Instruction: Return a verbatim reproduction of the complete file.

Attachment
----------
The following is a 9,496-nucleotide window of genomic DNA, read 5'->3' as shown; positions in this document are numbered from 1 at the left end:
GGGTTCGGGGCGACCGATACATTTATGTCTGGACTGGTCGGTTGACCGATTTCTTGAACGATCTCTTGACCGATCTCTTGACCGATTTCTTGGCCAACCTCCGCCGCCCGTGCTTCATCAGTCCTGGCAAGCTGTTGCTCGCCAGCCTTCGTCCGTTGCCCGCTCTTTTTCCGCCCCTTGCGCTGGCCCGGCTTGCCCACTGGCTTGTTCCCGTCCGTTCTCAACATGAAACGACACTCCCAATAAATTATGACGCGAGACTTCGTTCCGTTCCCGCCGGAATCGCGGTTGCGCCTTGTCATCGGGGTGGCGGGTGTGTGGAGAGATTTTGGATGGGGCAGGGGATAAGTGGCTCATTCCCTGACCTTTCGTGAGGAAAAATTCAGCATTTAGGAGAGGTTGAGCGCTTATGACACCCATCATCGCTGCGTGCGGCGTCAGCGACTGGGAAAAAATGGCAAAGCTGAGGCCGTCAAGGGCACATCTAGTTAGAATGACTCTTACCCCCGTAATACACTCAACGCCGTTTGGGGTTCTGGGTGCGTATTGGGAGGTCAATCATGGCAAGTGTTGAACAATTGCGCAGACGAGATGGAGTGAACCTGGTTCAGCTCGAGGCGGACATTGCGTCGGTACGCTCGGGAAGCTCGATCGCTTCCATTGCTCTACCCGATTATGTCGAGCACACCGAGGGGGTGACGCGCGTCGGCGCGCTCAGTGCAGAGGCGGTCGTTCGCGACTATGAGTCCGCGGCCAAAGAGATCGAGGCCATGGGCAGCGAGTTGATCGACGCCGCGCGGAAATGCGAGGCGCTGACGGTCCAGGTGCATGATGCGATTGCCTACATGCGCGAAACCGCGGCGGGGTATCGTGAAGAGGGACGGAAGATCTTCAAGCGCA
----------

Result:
The following is a 9,496-nucleotide window of genomic DNA, read 5'->3' as shown; positions in this document are numbered from 1 at the left end:
GGGTTCGGGGCGACCGATACATTTATGTCTGGACTGGTCGGTTGACCGATTTCTTGAACGATCTCTTGACCGATCTCTTGACCGATTTCTTGGCCAACCTCCGCCGCCCGTGCTTCATCAGTCCTGGCAAGCTGTTGCTCGCCAGCCTTCGTCCGTTGCCCGCTCTTTTTCCGCCCCTTGCGCTGGCCCGGCTTGCCCACTGGCTTGTTCCCGTCCGTTCTCAACATGAAACGACACTCCCAATAAATTATGACGCGAGACTTCGTTCCGTTCCCGCCGGAATCGCGGTTGCGCCTTGTCATCGGGGTGGCGGGTGTGTGGAGAGATTTTGGATGGGGCAGGGGATAAGTGGCTCATTCCCTGACCTTTCGTGAGGAAAAATTCAGCATTTAGGAGAGGTTGAGCGCTTATGACACCCATCATCGCTGCGTGCGGCGTCAGCGACTGGGAAAAAATGGCAAAGCTGAGGCCGTCAAGGGCACATCTAGTTAGAATGACTCTTACCCCCGTAATACACTCAACGCCGTTTGGGGTTCTGGGTGCGTATTGGGAGGTCAATCATGGCAAGTGTTGAACAATTGCGCAGACGAGATGGAGTGAACCTGGTTCAGCTCGAGGCGGACATTGCGTCGGTACGCTCGGGAAGCTCGATCGCTTCCATTGCTCTACCCGATTATGTCGAGCACACCGAGGGGGTGACGCGCGTCGGCGCGCTCAGTGCAGAGGCGGTCGTTCGCGACTATGAGTCCGCGGCCAAAGAGATCGAGGCCATGGGCAGCGAGTTGATCGACGCCGCGCGGAAATGCGAGGCGCTGACGGTCCAGGTGCATGATGCGATTGCCTACATGCGCGAAACCGCGGCGGGGTATCGTGAAGAGGGACGGAAGATCTTCAAGCGCA